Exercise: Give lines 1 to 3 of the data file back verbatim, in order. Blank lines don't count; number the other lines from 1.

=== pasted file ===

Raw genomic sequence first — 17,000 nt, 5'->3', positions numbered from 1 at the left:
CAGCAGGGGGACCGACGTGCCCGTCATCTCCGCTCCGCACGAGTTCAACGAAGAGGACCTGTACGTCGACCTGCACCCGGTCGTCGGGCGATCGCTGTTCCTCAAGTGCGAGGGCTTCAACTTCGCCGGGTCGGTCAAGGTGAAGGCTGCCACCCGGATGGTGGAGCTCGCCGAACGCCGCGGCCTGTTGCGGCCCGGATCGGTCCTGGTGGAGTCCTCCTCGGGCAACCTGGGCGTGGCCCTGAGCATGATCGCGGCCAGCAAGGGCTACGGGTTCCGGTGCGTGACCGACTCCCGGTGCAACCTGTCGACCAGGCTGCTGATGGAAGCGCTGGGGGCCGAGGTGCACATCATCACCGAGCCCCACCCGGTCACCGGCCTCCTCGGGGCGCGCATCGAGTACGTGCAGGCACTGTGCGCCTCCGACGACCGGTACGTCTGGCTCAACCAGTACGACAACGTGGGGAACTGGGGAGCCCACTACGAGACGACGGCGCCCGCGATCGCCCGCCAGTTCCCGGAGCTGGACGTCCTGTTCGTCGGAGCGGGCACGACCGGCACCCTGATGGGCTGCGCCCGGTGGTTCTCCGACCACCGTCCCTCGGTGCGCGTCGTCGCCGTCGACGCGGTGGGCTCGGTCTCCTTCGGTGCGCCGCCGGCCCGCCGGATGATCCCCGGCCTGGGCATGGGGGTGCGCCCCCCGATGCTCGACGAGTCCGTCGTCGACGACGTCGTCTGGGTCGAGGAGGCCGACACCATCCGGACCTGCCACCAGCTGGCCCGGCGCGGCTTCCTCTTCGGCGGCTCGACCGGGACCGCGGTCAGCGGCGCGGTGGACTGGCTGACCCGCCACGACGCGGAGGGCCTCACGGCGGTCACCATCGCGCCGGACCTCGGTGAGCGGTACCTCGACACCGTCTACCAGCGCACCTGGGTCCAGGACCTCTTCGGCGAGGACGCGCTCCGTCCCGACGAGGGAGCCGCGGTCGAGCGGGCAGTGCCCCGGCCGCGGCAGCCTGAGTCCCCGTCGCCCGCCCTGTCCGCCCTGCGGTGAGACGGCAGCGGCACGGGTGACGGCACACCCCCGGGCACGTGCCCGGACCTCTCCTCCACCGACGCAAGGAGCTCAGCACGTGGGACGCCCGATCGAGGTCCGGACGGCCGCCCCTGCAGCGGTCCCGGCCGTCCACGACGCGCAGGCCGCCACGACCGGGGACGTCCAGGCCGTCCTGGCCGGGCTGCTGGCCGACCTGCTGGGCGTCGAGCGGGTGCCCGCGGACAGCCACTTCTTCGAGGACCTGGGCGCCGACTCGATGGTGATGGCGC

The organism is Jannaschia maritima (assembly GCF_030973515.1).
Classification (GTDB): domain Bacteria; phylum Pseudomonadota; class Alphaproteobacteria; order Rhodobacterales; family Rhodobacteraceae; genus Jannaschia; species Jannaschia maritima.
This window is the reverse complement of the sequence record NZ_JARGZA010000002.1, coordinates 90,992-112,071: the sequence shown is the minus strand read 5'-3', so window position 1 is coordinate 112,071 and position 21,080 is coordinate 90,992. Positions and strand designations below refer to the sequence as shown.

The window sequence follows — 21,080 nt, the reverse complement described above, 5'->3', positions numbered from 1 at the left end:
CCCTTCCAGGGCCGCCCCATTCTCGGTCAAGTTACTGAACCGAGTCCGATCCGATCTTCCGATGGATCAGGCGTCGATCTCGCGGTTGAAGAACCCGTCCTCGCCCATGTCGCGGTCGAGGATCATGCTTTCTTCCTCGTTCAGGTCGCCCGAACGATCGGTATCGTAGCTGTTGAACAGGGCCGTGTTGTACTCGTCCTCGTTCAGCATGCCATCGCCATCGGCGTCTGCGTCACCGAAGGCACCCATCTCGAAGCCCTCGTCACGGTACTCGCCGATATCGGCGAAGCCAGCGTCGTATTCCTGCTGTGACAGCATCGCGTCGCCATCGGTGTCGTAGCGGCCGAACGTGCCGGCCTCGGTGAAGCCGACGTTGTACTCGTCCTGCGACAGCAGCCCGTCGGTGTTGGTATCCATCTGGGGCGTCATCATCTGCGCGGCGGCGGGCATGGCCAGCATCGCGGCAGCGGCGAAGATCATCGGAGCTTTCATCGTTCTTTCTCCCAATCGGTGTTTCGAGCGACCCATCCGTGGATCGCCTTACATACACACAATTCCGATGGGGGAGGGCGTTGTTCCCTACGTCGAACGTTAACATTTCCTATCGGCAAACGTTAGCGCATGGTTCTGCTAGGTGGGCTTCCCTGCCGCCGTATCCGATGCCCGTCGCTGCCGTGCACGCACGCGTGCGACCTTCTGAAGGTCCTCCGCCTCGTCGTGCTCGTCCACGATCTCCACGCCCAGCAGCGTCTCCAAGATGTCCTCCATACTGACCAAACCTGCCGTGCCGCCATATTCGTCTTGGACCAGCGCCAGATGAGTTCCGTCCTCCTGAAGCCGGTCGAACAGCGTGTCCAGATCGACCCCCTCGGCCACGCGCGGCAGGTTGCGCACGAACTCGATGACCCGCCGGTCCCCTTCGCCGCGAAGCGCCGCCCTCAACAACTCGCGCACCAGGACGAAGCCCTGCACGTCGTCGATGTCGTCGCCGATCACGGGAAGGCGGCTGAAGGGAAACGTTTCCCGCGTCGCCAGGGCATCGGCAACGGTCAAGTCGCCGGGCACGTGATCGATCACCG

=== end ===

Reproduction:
Raw genomic sequence first — 17,000 nt, 5'->3', positions numbered from 1 at the left:
CAGCAGGGGGACCGACGTGCCCGTCATCTCCGCTCCGCACGAGTTCAACGAAGAGGACCTGTACGTCGACCTGCACCCGGTCGTCGGGCGATCGCTGTTCCTCAAGTGCGAGGGCTTCAACTTCGCCGGGTCGGTCAAGGTGAAGGCTGCCACCCGGATGGTGGAGCTCGCCGAACGCCGCGGCCTGTTGCGGCCCGGATCGGTCCTGGTGGAGTCCTCCTCGGGCAACCTGGGCGTGGCCCTGAGCATGATCGCGGCCAGCAAGGGCTACGGGTTCCGGTGCGTGACCGACTCCCGGTGCAACCTGTCGACCAGGCTGCTGATGGAAGCGCTGGGGGCCGAGGTGCACATCATCACCGAGCCCCACCCGGTCACCGGCCTCCTCGGGGCGCGCATCGAGTACGTGCAGGCACTGTGCGCCTCCGACGACCGGTACGTCTGGCTCAACCAGTACGACAACGTGGGGAACTGGGGAGCCCACTACGAGACGACGGCGCCCGCGATCGCCCGCCAGTTCCCGGAGCTGGACGTCCTGTTCGTCGGAGCGGGCACGACCGGCACCCTGATGGGCTGCGCCCGGTGGTTCTCCGACCACCGTCCCTCGGTGCGCGTCGTCGCCGTCGACGCGGTGGGCTCGGTCTCCTTCGGTGCGCCGCCGGCCCGCCGGATGATCCCCGGCCTGGGCATGGGGGTGCGCCCCCCGATGCTCGACGAGTCCGTCGTCGACGACGTCGTCTGGGTCGAGGAGGCCGACACCATCCGGACCTGCCACCAGCTGGCCCGGCGCGGCTTCCTCTTCGGCGGCTCGACCGGGACCGCGGTCAGCGGCGCGGTGGACTGGCTGACCCGCCACGACGCGGAGGGCCTCACGGCGGTCACCATCGCGCCGGACCTCGGTGAGCGGTACCTCGACACCGTCTACCAGCGCACCTGGGTCCAGGACCTCTTCGGCGAGGACGCGCTCCGTCCCGACGAGGGAGCCGCGGTCGAGCGGGCAGTGCCCCGGCCGCGGCAGCCTGAGTCCCCGTCGCCCGCCCTGTCCGCCCTGCGGTGAGACGGCAGCGGCACGGGTGACGGCACACCCCCGGGCACGTGCCCGGACCTCTCCTCCACCGACGCAAGGAGCTCAGCACGTGGGACGCCCGATCGAGGTCCGGACGGCCGCCCCTGCAGCGGTCCCGGCCGTCCACGACGCGCAGGCCGCCACGACCGGGGACGTCCAGGCCGTCCTGGCCGGGCTGCTGGCCGACCTGCTGGGCGTCGAGCGGGTGCCCGCGGACAGCCACTTCTTCGAGGACCTGGGCGCCGACTCGATGGTGATGGCGC

The organism is Jannaschia maritima (assembly GCF_030973515.1).